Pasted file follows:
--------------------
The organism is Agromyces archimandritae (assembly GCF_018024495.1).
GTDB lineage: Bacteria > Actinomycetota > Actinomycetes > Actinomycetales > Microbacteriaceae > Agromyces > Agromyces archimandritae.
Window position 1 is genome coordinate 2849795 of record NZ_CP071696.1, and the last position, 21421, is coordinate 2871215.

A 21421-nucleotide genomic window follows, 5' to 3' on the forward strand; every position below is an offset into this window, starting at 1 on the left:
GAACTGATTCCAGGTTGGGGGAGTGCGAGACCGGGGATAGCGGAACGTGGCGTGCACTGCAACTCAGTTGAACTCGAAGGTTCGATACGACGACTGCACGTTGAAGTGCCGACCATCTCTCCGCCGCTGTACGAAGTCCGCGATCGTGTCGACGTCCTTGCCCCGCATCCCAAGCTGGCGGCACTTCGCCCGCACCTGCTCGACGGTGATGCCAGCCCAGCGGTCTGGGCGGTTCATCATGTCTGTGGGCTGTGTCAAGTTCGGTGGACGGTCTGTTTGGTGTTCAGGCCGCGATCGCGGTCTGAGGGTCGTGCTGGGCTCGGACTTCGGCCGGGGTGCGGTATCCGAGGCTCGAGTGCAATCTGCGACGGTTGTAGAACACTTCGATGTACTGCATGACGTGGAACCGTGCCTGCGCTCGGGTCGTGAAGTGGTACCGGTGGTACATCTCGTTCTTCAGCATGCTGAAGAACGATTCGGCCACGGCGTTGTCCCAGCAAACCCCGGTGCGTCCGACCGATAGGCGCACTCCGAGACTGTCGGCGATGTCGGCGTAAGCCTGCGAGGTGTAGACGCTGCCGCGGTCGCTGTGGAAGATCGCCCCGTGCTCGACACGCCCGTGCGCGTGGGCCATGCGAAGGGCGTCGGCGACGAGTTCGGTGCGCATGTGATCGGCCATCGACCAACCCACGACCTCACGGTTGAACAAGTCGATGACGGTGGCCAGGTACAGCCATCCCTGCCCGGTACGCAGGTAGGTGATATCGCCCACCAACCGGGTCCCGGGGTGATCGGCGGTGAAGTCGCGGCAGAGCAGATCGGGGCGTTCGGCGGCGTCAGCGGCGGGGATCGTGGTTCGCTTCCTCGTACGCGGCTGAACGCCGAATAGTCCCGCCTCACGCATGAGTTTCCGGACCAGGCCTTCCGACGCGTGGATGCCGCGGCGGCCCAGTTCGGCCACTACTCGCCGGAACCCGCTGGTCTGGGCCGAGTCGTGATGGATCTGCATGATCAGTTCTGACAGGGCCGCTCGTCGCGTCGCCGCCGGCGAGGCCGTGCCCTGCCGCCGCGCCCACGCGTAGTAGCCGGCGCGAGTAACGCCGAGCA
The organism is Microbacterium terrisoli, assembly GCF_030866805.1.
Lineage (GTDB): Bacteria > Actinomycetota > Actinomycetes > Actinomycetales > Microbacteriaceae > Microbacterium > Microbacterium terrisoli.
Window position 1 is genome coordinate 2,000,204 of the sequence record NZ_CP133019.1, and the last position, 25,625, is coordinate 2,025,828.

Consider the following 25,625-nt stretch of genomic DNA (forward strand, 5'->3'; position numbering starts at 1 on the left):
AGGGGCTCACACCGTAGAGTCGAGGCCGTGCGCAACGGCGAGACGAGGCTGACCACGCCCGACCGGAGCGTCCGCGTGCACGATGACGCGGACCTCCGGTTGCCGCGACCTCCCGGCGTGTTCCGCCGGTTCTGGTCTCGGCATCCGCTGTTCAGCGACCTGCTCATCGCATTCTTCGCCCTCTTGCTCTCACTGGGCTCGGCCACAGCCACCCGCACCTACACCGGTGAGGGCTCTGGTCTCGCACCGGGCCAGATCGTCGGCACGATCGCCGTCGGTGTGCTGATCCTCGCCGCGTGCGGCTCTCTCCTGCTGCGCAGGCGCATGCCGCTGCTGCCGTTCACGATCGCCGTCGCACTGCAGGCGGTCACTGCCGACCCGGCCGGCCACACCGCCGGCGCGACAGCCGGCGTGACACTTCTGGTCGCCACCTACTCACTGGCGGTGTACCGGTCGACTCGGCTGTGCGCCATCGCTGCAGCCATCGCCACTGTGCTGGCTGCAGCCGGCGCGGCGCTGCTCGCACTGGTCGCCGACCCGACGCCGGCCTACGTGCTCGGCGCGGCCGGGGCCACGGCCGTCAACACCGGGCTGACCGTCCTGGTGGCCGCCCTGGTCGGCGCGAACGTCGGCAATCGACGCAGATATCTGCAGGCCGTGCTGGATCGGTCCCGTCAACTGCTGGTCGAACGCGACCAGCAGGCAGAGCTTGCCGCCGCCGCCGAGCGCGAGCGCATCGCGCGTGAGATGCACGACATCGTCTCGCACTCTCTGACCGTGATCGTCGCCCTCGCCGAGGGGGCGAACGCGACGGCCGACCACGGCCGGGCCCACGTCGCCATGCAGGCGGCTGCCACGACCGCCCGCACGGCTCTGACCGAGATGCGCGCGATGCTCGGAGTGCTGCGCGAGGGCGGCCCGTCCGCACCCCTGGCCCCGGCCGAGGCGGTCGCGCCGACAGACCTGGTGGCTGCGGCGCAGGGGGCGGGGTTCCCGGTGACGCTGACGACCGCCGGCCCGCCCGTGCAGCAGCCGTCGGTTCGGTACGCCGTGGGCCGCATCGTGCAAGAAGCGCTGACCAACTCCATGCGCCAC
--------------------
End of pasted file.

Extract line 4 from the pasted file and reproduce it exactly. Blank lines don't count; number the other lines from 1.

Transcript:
A 21421-nucleotide genomic window follows, 5' to 3' on the forward strand; every position below is an offset into this window, starting at 1 on the left: